It’s possibly stating the obvious to highlight that Lewis Trondheim is a unique creator. This is most evident from a glance at his artwork, but reading the material he doesn’t illustrate accentuates how no-one else come close to plotting stories in his fashion. They meander like the country bus as he throws in idea after idea, yet Trondheim never loses sight of any element, and even if it’s over the hill and far away he’ll return to it at some point. Take Astronauts of the Futureā€¦

The pre-pubescent Martina and new kid Gilbert are the most precocious and intelligent kids in their school class. Except Martina believes she’s the only real person in a world of robots and Gilbert is convinced he’s surrounded by aliens. Willing to compromise to test their theories, the pair embark on a series of investigations, sometimes rather hampered by Gilbert having to take his infant sister along with them. This is against a background of anti-matter technology being developed that will make space travel a reality. It’s hilarious and unpredictable, and eventually results in a remarkable discovery.

Astronauts of the Future combines the first two of three French albums, although in pocket format rather than European size. Don’t be put off by the lack of the third translation, as we reach what could be seen as a natural conclusion at the end of this book.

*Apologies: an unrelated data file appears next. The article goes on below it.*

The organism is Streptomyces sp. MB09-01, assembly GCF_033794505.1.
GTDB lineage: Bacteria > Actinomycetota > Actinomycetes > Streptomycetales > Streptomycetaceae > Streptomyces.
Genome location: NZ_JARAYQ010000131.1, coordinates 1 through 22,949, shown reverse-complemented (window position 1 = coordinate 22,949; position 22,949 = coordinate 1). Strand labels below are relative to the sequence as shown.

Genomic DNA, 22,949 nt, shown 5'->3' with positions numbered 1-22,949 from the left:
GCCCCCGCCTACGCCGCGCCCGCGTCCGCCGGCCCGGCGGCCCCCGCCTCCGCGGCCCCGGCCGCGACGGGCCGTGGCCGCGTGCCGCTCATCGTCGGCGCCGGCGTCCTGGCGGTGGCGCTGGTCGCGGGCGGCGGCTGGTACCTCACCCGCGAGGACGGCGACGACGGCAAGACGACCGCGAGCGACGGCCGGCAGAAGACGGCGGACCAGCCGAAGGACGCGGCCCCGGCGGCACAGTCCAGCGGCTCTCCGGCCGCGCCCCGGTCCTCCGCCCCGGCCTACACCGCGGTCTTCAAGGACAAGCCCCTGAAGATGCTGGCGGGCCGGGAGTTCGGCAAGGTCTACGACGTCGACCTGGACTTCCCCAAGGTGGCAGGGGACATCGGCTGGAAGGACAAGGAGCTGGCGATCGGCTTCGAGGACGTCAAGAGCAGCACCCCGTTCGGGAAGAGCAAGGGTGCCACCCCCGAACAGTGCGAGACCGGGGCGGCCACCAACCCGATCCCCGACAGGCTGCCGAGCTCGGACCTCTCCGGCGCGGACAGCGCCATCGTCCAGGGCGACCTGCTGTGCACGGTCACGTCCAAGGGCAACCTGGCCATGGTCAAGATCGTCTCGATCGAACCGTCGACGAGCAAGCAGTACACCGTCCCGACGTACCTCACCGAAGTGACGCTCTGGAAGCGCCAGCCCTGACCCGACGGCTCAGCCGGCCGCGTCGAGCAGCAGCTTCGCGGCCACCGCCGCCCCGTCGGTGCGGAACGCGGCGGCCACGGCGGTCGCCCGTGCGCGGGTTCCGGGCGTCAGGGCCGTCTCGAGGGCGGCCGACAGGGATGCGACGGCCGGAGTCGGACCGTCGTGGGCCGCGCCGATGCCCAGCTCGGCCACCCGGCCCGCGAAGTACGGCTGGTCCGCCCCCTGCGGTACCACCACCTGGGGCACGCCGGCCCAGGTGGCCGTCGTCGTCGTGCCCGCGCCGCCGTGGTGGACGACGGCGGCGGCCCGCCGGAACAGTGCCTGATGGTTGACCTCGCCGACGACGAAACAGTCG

Manu Larcenet’s cartooning is a little tighter than Trondheim’s own rubber-limbed figures, but certainly well within the spirit of the material. He characterises a determined pair of children, and doesn’t overplay the farcical aspects of their activities. The script diverts into some surprising areas, and Larcenet’s equal to everything required, delivering detail-packed pages that never sacrifice story clarity. For his part, Trondheim delivers one shocking incident that momentarily shifts the entire tone of the book away from genial comedy, and then kickstarts the plot brilliantly.

By the conclusion of what was the first of the French albums gathered here, the ground has shifted considerably, yet Martina and Gilbert remain consistent. They’re stubborn, inquisitive and resourceful, and the spirit of unpredictability remains throughout. Adults and children will love this book, and while long out of print, it’s easily available second hand.